After more than a month of speculation, NASA astronaut Mark Vande Hei did in fact return to Earth inside a Russian Soyuz spacecraft Wednesday, on the dusty steppes of Kazakhstan.
The landing of the small descent module was nominal, with clear skies in Kazakhstan a couple of hours before local sunset. Soyuz Commander Anton Shkaplerov emerged first from the vehicle, followed by Flight Engineer Pyotr Dubrov, and then finally Vande Hei, who soon donned a pair of sunglasses and flashed a thumbs-up at the camera.
Dubrov and Vande Hei both flew a 355-day mission, having launched to the International Space Station on April 9, 2021. For Vande Hei, this set a US duration record for a single spaceflight. A Russian cosmonaut, Valeri Polyakov, holds the global record for such a mission, having spent 437 days on the Mir space station in the mid-1990s.
There were no signs of the geopolitical tensions during the landing or broadcast feed provided by Roscosmos. At one point, the large video board in Mission Control Moscow flashed up a “Welcome back, Mark!” greeting in English. All of the televised images and broadcast commentary showed no hint of the conflict, and there was absolutely zero Russian war propaganda to be seen in the Soyuz landing zone.
About 30 minutes after landing, the three crew members were taken into a pop-up medical tent for initial tests and will then fly by helicopter to Karaganda, a city in north-central Kazakhstan. There, the crew will separate, with Vande Hei and his NASA support staff boarding a NASA Gulfstream jet to return to Houston. At no time during this return journey to the United States will he fly over Russian territory.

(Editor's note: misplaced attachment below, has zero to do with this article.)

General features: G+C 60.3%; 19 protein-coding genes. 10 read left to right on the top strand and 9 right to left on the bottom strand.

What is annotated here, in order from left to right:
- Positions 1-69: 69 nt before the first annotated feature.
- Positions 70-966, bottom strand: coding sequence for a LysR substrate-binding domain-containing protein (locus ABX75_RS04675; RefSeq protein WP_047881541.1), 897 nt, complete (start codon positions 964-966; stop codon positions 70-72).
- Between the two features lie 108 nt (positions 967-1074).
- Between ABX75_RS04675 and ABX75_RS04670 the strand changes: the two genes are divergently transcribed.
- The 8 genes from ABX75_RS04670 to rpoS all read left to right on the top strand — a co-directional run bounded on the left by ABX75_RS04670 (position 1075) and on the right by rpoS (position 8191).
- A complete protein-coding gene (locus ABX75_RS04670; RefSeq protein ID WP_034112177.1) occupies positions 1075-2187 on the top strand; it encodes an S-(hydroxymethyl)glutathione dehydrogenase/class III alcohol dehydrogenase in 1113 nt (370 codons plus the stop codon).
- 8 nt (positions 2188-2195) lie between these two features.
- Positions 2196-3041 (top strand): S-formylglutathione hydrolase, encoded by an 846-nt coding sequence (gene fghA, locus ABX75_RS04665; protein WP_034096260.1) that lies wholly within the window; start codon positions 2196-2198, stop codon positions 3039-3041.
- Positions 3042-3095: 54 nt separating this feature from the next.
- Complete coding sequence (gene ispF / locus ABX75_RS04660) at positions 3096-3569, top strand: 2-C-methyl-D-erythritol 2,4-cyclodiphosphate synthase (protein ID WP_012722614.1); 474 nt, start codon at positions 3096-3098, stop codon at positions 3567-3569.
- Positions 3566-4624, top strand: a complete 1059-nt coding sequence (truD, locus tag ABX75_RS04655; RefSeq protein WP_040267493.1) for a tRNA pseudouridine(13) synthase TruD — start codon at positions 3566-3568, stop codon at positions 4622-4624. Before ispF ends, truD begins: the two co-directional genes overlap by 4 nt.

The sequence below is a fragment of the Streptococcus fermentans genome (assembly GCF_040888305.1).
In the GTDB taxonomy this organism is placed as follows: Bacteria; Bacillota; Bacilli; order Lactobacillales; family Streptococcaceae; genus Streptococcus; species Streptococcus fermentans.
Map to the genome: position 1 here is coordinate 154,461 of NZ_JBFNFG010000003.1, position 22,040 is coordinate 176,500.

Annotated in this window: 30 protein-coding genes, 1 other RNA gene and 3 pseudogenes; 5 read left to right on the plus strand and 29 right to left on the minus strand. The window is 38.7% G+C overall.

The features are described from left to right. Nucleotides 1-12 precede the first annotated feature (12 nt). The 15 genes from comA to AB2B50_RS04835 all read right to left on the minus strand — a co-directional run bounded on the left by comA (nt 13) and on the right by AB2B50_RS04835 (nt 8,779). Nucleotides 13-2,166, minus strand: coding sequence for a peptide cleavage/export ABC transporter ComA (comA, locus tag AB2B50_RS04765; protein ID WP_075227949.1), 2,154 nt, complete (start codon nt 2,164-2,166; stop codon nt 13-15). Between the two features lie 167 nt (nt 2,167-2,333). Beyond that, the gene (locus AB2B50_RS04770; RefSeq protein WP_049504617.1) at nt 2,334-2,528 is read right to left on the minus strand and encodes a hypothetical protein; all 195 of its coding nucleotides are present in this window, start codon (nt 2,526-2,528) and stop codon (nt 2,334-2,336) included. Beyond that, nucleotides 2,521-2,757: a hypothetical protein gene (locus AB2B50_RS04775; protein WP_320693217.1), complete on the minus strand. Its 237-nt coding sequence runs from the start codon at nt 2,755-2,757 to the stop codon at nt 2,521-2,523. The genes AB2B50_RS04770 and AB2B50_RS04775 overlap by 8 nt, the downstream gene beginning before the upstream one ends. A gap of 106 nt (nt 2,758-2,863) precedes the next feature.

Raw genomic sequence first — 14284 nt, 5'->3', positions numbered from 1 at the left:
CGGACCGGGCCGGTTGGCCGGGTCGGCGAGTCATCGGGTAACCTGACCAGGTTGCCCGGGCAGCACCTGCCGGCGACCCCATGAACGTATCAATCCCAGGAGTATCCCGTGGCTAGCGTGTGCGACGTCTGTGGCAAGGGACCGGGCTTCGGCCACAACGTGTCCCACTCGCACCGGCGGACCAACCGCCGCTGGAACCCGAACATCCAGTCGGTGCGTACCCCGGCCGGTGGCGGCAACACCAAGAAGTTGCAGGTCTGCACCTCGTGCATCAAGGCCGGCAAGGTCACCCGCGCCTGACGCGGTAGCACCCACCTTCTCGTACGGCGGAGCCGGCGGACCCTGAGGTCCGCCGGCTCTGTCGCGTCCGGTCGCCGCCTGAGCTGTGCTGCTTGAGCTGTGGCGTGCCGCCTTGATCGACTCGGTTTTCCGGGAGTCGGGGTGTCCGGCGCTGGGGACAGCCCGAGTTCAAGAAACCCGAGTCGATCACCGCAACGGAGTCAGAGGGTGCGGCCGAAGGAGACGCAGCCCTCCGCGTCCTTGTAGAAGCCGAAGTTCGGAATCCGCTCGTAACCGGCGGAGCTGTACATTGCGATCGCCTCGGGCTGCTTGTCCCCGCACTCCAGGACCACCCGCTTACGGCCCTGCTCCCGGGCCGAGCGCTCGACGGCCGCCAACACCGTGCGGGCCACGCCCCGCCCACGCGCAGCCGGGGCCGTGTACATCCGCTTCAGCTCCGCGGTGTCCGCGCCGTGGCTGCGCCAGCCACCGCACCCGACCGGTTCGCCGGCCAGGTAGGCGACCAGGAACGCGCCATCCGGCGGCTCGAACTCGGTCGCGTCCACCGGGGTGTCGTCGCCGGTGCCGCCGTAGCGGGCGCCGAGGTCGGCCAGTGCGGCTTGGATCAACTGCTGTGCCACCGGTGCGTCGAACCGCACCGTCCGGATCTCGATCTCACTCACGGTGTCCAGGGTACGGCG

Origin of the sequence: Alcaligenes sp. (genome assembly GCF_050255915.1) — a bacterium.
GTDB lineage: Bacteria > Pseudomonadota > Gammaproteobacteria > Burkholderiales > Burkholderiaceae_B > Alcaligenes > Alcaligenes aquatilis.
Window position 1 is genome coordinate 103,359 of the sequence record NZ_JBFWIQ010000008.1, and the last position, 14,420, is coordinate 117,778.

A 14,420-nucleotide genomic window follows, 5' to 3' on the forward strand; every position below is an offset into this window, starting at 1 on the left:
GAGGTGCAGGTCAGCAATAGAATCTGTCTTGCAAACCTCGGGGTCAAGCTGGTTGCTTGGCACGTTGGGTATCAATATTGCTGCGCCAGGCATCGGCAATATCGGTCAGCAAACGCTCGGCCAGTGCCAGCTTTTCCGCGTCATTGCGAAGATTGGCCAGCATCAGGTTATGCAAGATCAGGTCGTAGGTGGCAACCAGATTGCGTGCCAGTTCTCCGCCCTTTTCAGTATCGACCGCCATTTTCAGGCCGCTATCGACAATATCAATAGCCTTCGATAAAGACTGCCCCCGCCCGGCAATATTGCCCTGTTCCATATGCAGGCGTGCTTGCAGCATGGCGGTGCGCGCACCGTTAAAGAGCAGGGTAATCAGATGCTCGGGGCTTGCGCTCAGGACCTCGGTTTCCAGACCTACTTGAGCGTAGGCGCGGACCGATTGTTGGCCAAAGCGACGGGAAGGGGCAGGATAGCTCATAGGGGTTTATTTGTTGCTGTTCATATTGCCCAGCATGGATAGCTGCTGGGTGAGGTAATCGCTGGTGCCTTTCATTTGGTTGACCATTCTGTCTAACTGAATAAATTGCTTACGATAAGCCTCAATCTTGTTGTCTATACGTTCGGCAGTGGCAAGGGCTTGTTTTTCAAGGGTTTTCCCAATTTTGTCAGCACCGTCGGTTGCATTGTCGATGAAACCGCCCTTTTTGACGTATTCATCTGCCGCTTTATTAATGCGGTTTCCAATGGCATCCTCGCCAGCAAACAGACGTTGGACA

The smooth operations on Thursday suggest that the ISS partnership is likely to continue despite Russia’s continued aggression in Ukraine. Senior US space officials have made it clear they want to continue flying the space station and working with Russia. Were NASA to back out of the partnership with Russia and 13 other nations, it would be essentially breaking an international treaty, and that is very unlikely to happen.
That has left the ball in Russia’s court, and despite bluster by the country’s senior spaceflight official, Dmitry Rogozin, there are no signs of this happening. If anything, the seemingly normal landing on Wednesday suggests Russia wants to keep the partnership going as well.
Perhaps the most immediate question, then, is whether NASA and European astronauts continue to fly on Soyuz vehicles. While NASA now has access to SpaceX’s Crew Dragon spacecraft, which has more than enough capacity to accommodate US and European human spaceflight needs, from a rotation standpoint NASA would like to fly astronauts on Soyuz. Why? Because it ensures that there is a US or European astronaut on board to tend to the Western half of the space station at all times, even when there is just a single crew, as happens during some handovers.
NASA and Roscosmos have an agreement in principle to continue this, with the first Russian cosmonaut—Anna Kikina—scheduled to fly on the SpaceX Crew-5 mission this September. Around the same time, NASA’s Frank Rubio is scheduled to launch on a Soyuz mission. Both astronauts are continuing to train for these assignments, but the deal to make this happen has not been formally signed off on.
So what happens next? This probably will depend on the war in Ukraine. If tensions ratchet down and the process is moving toward some kind of peaceful resolution, then the crew swap will probably take place. But if the war rages on, it very well could not.
What is certain today is that NASA is very happy to have Mark Vande Hei back on Earth and will be even happier tonight when he lands safely in Houston, Texas.